So this has nothing to do with my house, or building furniture, or online shopping, or any of the other things I usually write about. Still, it was pretty epic, so I feel like documenting it, since this blog is basically for my own entertainment as an online diary.
This year, for the Christmas / New Year’s break my family decided to do something awesome, and hike the Inca (Inka) Trail to Machu Picchu.
So the day after Christmas, amid a mini December snowstorm, we set off. In our group was myself & Alex, my sister Kat & her man Pat, and my brother John & his wife Amy.
First, we arrived in Cusco, and had a day to acclimate to the altitude (which wasn’t really enough time). Having lived our whole lives at sea level, the 11,152ft-above-sea-level Imperial City was a noticeable change, and all of us were affected at least somewhat. I didn’t feel short of breath, per se, just tired. The best way to describe it is that gravity felt a little stronger, and I often just felt like I needed to sit down. We weren’t really helping the matter, either, by enjoying some delicious Pisco (the “right” thing to do is give your body a few days to acclimate, rest a lot, and avoid alcohol — so we failed on all accounts). Also, I had just found out the previous week that I had pneumonia, so that wasn’t working in my favor (but several weeks worth of antibiotics and steroids got me cleared up enough for the trip).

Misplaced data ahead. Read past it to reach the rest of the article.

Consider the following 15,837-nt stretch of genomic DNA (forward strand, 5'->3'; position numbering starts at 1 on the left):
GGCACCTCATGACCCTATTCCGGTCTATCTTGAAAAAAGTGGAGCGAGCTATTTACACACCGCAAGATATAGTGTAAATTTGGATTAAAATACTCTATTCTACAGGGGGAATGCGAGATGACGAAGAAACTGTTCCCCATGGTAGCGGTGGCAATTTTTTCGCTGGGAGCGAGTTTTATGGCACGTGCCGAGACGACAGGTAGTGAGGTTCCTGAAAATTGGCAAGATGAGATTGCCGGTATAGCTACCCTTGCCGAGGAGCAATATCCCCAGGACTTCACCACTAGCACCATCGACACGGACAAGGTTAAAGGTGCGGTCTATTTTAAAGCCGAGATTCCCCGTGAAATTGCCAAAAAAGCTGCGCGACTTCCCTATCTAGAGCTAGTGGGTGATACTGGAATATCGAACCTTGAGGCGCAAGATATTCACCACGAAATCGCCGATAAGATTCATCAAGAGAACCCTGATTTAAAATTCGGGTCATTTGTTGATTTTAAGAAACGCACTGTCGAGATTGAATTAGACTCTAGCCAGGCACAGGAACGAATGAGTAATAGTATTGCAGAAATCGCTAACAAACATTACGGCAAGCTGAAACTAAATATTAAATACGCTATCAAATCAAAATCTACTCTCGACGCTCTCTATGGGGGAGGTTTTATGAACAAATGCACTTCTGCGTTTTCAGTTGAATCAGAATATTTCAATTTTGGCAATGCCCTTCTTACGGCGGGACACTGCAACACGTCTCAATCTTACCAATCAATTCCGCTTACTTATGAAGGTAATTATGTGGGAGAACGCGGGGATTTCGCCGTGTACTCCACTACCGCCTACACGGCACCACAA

To attempt the Inca Trail, it is a requirement that you have a guide, which pretty much means you must book through a trekking company. Permits are limited to 500 people on the 50-km trail at any given time, including porters, so that usually leaves space for ~200 or so people per day. In the high season (North America’s summer), trail permits can sell out 6 months ahead of time, but since we were going in the height of the rainy season (South America’s summer), we were able to secure our spaces with about a month and a half ahead of the trek.